Add to this the fact that Bluffton is firmly situated on a solid limestone bedrock. Then, after the 1965 tornado, the bricks and concrete from the churches destroyed were used as fill behind and to the north of Marbeck to narrow the flow of the Riley, lifting up a low area and creating higher banks.
   Enter the excavators. It was necessary to bring in an excavator so big that three semis were needed to transport it. A jackhammer was attached to it in order to install the new interceptor. Altogether, this part of the project took four excavators, semis, dump trucks and skid loaders.
   The equipment is used to dig the holes for the new 18 to 24 inch Standard Dimension Ratio (SDR) plastic pipe. These pipes are so sturdy that a backhoe can run over them. They are not porous, so what is inside of them stays inside and what is outside stays outside. The pipes are lasered in place on a bed of stone.
   The sizes of the pipes vary. Leaving the plant, the pipe is 24 inches until it crosses the Riley at the Depot where it becomes 21-inch pipe. This pipe goes all the way to College Avenue where it changes to 18-inch pipe at the Little Riley, finishing at the curve at the end of High Street at the college. There are 3,555 feet of this new interceptor pipe.
Now, those of you who have ever remodeled a home know that one project always leads to another. This project, though on a larger scale, was no different. The village was aware that the sewer line on Elm Street was a problem. It had been clogged with tree roots, treated with acid to kill them and had been inspected by a crawler camera. As a result, changing the sewer line on Elm was included in the project from its inception because, according to Mayor Augsburger, “this was the perfect opportunity.”
The village also knew that Brookwood was going to need a new sewer line. Originally, Brookwood fed its sewage directly into the interceptor pipe. However, the new interceptor had to go on the other side of the creek, creating the need for a new sewer line here as well.
Sauder Visual Arts building and Riley Court at Bluffton University also needed a new line in order to avoid crossing the creek which would have been an expensive option. Making these changes at the college eliminated the need for a lift pump there, saving more money.
Unanticipated problems included having to move an eight-inch sewer line to avoid a fiber optics line and the addition of a line at Mennonite Memorial Home (MMH) as a result of a sinkhole.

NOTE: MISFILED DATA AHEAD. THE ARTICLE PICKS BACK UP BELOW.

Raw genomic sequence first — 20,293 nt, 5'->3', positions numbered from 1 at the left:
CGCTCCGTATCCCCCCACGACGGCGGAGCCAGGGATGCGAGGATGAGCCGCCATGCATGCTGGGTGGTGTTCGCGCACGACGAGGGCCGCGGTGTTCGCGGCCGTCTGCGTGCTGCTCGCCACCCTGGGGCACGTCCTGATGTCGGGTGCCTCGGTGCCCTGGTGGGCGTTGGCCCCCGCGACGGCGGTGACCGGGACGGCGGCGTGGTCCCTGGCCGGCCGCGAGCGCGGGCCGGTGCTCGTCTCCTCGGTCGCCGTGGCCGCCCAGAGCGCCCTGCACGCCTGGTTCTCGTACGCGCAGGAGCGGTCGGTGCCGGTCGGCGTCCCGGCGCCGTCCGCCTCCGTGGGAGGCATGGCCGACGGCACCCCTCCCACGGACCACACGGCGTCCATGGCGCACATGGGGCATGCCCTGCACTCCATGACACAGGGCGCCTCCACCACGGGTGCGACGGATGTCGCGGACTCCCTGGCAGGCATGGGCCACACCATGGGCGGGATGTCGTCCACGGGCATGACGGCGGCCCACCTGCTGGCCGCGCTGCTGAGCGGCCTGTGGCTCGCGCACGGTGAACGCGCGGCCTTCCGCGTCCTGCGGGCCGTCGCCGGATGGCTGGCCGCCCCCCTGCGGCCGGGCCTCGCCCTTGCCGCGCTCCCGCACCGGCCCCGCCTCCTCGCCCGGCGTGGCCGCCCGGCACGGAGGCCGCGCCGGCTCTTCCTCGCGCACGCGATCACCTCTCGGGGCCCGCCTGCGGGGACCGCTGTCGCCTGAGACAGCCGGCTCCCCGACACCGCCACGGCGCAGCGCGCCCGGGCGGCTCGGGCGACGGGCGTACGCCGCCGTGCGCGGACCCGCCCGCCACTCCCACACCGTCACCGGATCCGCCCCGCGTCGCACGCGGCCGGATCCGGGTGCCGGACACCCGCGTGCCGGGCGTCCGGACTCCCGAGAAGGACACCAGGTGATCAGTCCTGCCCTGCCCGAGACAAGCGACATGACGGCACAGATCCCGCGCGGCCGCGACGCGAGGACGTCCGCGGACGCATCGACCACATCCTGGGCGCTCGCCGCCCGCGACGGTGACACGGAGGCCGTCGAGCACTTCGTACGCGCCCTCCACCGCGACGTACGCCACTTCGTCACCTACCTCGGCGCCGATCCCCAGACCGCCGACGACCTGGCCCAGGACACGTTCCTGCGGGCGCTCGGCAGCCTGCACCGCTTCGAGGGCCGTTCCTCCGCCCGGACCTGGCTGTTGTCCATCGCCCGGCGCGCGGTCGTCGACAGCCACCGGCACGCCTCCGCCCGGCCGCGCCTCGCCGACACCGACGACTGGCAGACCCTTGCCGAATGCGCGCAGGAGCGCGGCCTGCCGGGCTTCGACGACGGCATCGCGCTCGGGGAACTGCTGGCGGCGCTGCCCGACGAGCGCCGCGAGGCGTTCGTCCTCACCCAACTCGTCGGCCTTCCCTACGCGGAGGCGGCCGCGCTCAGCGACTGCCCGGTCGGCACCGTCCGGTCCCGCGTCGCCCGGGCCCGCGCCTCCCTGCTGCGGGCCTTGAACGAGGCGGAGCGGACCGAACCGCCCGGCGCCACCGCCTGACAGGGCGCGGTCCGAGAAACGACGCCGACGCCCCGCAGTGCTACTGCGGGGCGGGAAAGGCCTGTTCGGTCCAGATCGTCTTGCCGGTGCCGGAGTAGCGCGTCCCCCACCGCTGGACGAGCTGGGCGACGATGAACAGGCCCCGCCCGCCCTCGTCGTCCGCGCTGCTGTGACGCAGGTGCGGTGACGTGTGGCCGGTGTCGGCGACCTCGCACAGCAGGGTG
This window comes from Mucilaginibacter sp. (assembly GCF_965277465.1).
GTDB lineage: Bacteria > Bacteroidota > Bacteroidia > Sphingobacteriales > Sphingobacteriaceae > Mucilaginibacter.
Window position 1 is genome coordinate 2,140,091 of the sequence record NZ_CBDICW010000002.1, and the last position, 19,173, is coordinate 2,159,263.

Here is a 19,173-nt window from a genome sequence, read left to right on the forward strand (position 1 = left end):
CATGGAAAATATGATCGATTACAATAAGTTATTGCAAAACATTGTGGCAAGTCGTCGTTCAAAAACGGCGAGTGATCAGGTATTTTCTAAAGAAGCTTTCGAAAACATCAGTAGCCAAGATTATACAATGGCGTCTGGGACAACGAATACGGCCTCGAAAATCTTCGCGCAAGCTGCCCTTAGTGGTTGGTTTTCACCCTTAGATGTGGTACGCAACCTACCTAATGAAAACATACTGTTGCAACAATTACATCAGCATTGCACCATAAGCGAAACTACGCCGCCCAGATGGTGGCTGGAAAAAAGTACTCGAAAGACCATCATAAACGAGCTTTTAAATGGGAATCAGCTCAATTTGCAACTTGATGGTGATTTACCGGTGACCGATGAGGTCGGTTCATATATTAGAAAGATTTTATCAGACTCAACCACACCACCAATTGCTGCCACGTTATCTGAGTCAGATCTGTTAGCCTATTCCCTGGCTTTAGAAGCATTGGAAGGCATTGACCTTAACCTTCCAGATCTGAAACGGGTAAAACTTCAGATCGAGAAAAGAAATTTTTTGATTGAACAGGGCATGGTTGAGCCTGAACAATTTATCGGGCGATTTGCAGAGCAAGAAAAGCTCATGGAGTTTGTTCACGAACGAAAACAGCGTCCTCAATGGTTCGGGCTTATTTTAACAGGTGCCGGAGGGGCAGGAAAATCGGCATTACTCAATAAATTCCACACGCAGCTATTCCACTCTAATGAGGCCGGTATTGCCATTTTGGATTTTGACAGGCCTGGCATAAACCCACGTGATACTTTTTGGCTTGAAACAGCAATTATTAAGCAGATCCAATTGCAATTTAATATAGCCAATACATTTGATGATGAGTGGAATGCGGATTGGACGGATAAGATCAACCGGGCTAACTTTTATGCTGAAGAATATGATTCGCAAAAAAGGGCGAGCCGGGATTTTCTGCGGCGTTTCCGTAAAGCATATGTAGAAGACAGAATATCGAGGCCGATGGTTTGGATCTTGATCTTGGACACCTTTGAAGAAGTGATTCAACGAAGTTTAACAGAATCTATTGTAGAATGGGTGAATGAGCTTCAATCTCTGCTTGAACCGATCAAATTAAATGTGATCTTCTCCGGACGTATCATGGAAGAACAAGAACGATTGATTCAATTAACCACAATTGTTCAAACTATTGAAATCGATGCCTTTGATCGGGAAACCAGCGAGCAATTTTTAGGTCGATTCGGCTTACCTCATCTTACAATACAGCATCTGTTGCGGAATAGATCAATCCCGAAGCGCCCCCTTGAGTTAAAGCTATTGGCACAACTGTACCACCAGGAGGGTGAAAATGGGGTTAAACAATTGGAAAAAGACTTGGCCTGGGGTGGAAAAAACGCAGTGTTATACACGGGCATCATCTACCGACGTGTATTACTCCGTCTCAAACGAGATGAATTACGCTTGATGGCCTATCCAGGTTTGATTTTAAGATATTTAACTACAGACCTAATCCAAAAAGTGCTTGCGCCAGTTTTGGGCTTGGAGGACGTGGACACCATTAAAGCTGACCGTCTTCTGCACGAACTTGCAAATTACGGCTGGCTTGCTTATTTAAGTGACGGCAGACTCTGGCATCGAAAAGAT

Obviously, streets needed to be closed to complete the project. So far, closed streets have included Elm, Brookwood, Washington, Spring, and Riley. College Avenue will close soon, maybe within the next few days.
Really, the only thing that could slow the project down at this point is the weather. There were only two rain days through the winter that they couldn’t work. However, rain in the spring could slow down the clean-up process.
Even after clean up, the job will not be quite done. The interceptor now runs from the wastewater treatment plant to High Street at the college. The interceptor was already added from Kibler through Parkview. But the section from Grove Street to the end of High Street at the college still needs to be tackled.
There are other items on the agenda to be done as well. Before repaving Elm Street, Mayor Augsburger hopes to get approval to replace the water line. Phillips refers to this as an “anticipated water project because of all of the patches in the line.”
Another project would be coming up with a solution to level the sidewalks on Elm Street so that people from MMH can more readily use the sidewalks with wheelchairs. Currently, the driveways are sunken and the sidewalks are attached to the curbs, forcing those walking and using wheelchairs to use the street.
Mayor Augsburger hopes to wrap up the whole project with an open house at the wastewater plant. She says, “It’s interesting just getting inside those buildings that a person wouldn’t normally see.”
As a village, we are fortunate to have those who “stay ahead of the curve,” saving the community money in the long run.